Difference between revisions of "2017 AIME I Problems/Problem 12"
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==Problem 12== | ==Problem 12== | ||
− | Call a set <math>S</math> product-free if there do not exist <math>a, b, c \in S</math> (not necessarily distinct) such that <math>a b = c</math>. For example, the empty set and the set <math>\{16, 20\}</math> are product-free, whereas the sets <math>\{4, 16\}</math> and <math>\{2, 8, 16\}</math> are not product-free. Find the number of product-free subsets of the set <math>\{1, 2, 3, 4, | + | Call a set <math>S</math> product-free if there do not exist <math>a, b, c \in S</math> (not necessarily distinct) such that <math>a b = c</math>. For example, the empty set and the set <math>\{16, 20\}</math> are product-free, whereas the sets <math>\{4, 16\}</math> and <math>\{2, 8, 16\}</math> are not product-free. Find the number of product-free subsets of the set <math>\{1, 2, 3, 4,..., 7, 8, 9, 10\}</math>. |
− | ==Solution 1(Casework)== | + | ==Solution 1 (Casework)== |
We shall solve this problem by doing casework on the lowest element of the subset. Note that the number <math>1</math> cannot be in the subset because <math>1*1=1</math>. Let <math>S</math> be a product-free set. If the lowest element of <math>S</math> is <math>2</math>, we consider the set <math>\{3, 6, 9\}</math>. We see that 5 of these subsets can be a subset of <math>S</math> (<math>\{3\}</math>, <math>\{6\}</math>, <math>\{9\}</math>, <math>\{6, 9\}</math>, and the empty set). Now consider the set <math>\{5, 10\}</math>. We see that 3 of these subsets can be a subset of <math>S</math> (<math>\{5\}</math>, <math>\{10\}</math>, and the empty set). Note that <math>4</math> cannot be an element of <math>S</math>, because <math>2</math> is. Now consider the set <math>\{7, 8\}</math>. All four of these subsets can be a subset of <math>S</math>. So if the smallest element of <math>S</math> is <math>2</math>, there are <math>5*3*4=60</math> possible such sets. | We shall solve this problem by doing casework on the lowest element of the subset. Note that the number <math>1</math> cannot be in the subset because <math>1*1=1</math>. Let <math>S</math> be a product-free set. If the lowest element of <math>S</math> is <math>2</math>, we consider the set <math>\{3, 6, 9\}</math>. We see that 5 of these subsets can be a subset of <math>S</math> (<math>\{3\}</math>, <math>\{6\}</math>, <math>\{9\}</math>, <math>\{6, 9\}</math>, and the empty set). Now consider the set <math>\{5, 10\}</math>. We see that 3 of these subsets can be a subset of <math>S</math> (<math>\{5\}</math>, <math>\{10\}</math>, and the empty set). Note that <math>4</math> cannot be an element of <math>S</math>, because <math>2</math> is. Now consider the set <math>\{7, 8\}</math>. All four of these subsets can be a subset of <math>S</math>. So if the smallest element of <math>S</math> is <math>2</math>, there are <math>5*3*4=60</math> possible such sets. | ||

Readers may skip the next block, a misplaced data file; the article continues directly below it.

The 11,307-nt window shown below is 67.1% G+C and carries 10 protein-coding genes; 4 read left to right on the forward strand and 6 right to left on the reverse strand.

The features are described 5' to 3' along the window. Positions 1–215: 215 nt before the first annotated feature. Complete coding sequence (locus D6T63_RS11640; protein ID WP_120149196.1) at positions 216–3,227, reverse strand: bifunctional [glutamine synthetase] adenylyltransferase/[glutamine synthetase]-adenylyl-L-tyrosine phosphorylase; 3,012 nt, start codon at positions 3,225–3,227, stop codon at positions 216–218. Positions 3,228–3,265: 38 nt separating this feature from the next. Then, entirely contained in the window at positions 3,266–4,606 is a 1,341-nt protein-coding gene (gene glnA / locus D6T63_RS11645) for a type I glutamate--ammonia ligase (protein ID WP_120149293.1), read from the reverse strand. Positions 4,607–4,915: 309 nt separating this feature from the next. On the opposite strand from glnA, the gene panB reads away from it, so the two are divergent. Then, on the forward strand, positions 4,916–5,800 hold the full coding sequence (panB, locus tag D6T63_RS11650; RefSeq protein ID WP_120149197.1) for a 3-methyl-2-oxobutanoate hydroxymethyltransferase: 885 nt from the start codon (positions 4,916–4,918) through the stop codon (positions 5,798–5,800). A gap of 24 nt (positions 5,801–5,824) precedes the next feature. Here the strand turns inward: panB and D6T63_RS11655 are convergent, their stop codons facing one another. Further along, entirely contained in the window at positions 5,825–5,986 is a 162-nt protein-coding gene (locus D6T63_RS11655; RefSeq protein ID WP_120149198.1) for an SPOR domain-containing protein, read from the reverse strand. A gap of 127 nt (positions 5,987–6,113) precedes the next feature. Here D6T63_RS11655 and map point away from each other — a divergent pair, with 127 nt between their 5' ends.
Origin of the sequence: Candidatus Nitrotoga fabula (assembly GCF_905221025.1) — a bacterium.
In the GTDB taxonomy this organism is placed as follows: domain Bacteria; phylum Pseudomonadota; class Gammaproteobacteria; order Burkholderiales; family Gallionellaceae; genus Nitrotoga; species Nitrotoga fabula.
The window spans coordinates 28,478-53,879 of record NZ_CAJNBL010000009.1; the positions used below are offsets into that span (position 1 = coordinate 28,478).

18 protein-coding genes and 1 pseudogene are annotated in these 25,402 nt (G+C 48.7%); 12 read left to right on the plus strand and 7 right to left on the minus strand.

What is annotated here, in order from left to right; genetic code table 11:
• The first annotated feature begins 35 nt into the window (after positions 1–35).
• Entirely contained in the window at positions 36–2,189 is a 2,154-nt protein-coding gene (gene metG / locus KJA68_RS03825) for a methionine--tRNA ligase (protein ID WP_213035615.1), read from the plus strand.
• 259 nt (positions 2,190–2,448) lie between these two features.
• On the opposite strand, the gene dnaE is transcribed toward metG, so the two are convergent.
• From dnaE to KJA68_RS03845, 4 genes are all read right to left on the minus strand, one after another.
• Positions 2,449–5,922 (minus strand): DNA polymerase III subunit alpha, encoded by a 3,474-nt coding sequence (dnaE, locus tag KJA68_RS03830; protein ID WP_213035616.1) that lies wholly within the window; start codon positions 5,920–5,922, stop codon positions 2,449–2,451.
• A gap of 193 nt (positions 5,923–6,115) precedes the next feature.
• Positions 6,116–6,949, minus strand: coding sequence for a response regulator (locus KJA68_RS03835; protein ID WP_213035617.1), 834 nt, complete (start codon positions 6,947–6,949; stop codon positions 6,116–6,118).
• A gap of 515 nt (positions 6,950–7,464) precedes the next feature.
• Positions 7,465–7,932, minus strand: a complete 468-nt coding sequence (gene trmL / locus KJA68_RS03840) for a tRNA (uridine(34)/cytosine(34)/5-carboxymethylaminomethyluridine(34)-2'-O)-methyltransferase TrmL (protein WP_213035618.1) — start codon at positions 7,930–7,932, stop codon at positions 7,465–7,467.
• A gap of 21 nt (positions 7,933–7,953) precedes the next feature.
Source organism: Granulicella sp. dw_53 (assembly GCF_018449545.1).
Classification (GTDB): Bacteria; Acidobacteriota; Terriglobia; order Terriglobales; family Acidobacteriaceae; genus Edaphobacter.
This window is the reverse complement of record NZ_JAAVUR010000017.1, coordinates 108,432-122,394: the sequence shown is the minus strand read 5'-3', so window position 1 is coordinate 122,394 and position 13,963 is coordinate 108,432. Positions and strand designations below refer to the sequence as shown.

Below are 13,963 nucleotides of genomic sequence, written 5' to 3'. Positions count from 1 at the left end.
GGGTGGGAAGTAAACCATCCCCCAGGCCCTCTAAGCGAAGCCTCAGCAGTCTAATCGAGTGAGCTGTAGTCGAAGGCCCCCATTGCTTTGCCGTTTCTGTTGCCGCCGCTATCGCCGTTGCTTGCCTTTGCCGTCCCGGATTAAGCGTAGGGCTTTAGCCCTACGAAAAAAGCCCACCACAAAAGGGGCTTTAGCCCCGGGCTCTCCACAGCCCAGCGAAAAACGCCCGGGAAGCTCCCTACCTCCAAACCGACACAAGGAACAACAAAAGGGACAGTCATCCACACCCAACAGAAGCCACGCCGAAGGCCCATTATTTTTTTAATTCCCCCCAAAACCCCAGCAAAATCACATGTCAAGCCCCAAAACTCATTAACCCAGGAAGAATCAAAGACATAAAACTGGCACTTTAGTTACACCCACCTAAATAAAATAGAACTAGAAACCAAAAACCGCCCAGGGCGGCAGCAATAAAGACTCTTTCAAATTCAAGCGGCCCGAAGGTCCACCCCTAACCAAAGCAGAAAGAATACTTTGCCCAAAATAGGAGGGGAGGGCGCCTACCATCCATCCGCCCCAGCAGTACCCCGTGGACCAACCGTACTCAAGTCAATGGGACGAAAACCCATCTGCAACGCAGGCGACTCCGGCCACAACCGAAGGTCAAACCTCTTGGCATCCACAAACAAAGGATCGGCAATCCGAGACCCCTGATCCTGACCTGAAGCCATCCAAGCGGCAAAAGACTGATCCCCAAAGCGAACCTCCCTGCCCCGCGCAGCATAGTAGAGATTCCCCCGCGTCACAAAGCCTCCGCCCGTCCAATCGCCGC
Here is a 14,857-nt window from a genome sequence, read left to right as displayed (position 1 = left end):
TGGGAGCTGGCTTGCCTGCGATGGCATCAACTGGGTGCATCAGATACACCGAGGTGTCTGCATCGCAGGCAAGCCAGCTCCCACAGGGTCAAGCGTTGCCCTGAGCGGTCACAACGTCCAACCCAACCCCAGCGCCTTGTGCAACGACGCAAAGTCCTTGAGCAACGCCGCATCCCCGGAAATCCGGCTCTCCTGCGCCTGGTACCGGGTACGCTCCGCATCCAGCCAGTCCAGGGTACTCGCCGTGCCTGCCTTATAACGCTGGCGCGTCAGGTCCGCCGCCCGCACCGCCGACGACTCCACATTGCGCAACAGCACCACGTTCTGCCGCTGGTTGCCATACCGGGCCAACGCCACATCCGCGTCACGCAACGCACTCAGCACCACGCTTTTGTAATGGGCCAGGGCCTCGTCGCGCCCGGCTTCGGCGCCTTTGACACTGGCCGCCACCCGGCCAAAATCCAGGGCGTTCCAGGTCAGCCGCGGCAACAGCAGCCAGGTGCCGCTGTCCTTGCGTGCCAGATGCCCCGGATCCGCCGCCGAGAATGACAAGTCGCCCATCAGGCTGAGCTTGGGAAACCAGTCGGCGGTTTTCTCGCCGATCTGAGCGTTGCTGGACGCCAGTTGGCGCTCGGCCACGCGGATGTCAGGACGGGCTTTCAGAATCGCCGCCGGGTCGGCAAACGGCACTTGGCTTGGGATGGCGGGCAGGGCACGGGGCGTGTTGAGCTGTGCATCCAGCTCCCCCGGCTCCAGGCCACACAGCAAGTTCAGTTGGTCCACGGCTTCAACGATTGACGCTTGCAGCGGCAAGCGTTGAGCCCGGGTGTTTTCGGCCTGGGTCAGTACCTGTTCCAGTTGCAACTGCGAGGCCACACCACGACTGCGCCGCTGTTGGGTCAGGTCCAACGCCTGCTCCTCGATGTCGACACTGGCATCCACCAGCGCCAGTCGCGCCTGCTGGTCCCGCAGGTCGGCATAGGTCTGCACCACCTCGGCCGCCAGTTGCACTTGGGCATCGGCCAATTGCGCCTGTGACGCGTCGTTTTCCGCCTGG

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So our answer is <math>60+64+128=\boxed{252}</math>. | So our answer is <math>60+64+128=\boxed{252}</math>. | ||
− | ==Solution 2(PIE)== | + | ==Solution 2 (PIE)== |